Finding the Art in Everything

02 July, 2008

High Points

I was uploading some of my photos from my trip to print, and I found myself amazed at all we saw and did. I have led this trip 4 other times, and none of them were as fulfilling and fruitful as this one. So even though I have been home for a few days, I thought I would blog about the high points, city by city, before I forget them.

Out of a dozen days in Rome, these couple were some of the very best. While in Rome, our tour guide through the Vatican took us through the Papal apartments to the Raphael rooms, which included the School of Athens. In front of the painting by Raphael of Plato and Aristotle (and Heraclitus), our guide explained Platonic epistemology to the students in terms they understood. Jen and I also identified some core teaching tendencies in the two of us, and vainly located ourselves in the painting as well. I am Plato, she is Aristotle.

I also saw the Keats and Shelley museum for the first time, which was a treat because I love the Romantics' fascination with Italy. I have often cited Keats as my favorite Romantic, (on my more stable and grounded days I say Wordsworth) and the museum at the spanish steps is the apartment where he died. The museum had a huge stack of first editions, letters, and collected works, as well as a writing desk in the place of Keats. It made me want to write odes.

This is usually my favorite stop on the tour with the students because of the relaxed pace. There is also a tour guide there we have had three times on whom I have more than a small crush. It is always a pleasure to see Giovanni again, who taught me how to order a cappucino in Italian, showed me were the Brancacci chapel was for the Massacio frescoes, and this time showed me where to get my tickets for the Uffizi. I had never been able to get tickets to this incredible gallery, where I saw the Renaissance-era work that is my speciality. Unfortunately, they put the most notorious works behind highly protective glass. This is to keep flash photography from ruining the image in the long term, but as you can see with the light reflections, the image is ruined in a different way, anyway! The best part of this museum, though, was the way we went through it. It is a rare thing to have a companion in a gallery who travels as I do. Jen and I bought the same book, read the same information about the paintings we were seeing (in person!) as we went, and then discussed what we read and saw at the same pace! How much more I digested and kept because of this! When I see a piece of art in person, it becomes part of me, and every reproduction of it reminds me of the time I "met" it. I have never in one day "met" and known so many masterpieces, and I'll continually be delighted because these are some of the most reproduced works.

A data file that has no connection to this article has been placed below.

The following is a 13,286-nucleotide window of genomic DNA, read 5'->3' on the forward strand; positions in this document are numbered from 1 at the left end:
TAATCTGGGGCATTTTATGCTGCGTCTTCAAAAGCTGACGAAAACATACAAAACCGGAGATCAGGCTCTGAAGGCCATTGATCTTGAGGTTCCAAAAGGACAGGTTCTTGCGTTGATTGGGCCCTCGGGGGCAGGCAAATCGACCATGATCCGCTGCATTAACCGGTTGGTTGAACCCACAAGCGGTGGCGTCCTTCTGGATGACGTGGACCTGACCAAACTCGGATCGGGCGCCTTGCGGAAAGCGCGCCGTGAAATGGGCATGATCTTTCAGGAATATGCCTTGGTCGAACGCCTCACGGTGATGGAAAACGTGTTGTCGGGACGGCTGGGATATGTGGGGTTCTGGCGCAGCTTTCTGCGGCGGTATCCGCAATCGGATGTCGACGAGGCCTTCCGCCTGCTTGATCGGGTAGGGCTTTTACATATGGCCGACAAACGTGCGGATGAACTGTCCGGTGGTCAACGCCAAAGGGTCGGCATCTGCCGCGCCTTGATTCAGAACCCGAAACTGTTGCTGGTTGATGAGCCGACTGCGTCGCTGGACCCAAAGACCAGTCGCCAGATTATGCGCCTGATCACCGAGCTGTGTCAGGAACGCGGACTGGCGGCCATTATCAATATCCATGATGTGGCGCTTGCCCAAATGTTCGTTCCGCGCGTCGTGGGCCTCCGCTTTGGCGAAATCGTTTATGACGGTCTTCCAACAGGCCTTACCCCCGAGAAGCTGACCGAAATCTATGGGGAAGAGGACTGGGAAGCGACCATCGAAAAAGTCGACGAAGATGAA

The highlight of Paris for me was my world history lesson in the Louvre to about half of my group, including my little sister. I walked them through the Italian painting wing, and taught them about Counter Reformation art, and introduced them to DaVinci (both the Mona Lisa, and Madonna of the Rocks) and the picked up how to identify key figures based on colors and symbols, identifying which ones were divine and which ones were human. I used this for a mini theology lesson on the dual nature of Jesus. Then I took them to the French Neo-classical wing and we examined the propaganda paintings by David for Napoleon and talked about modern media and politica propganda, I used Gericault's Raft of the Medusa to teach compositional fundamentals, and I used The Oath of the Horatii and Winged Victory to teach about neoclassicim and the impact of this intellectual trend on modern democracy, natural rights philosophy, and the extension of art to the masses. At one point, I had a trail of eavesdropping strangers who thought I was giving a tour. My glee was uncontainable.

We had great weather in London, making for really lovely days. I got to tour the students (myself!) around Parliament square, up through Trafalgar Square, through the theatre area to Picadilly Circus, narrating as I went. I pointed out 10 Downing St, and explained Nelson's victory over Napoleon. It was so thrilling to teach my students about my favorite city in the world. My sister said I was insuffereable, but I could not have been more delighted. Another favorite time for me was my walk with Jen along the length of the Strand, my blog's namesake, to Fleet Street. This is a picture of me crossing the Strand. I hadn't walked its full length in ages, and it is a lovely, photogenic walk that lets you commune with the literary saints and pass a free afternoon.

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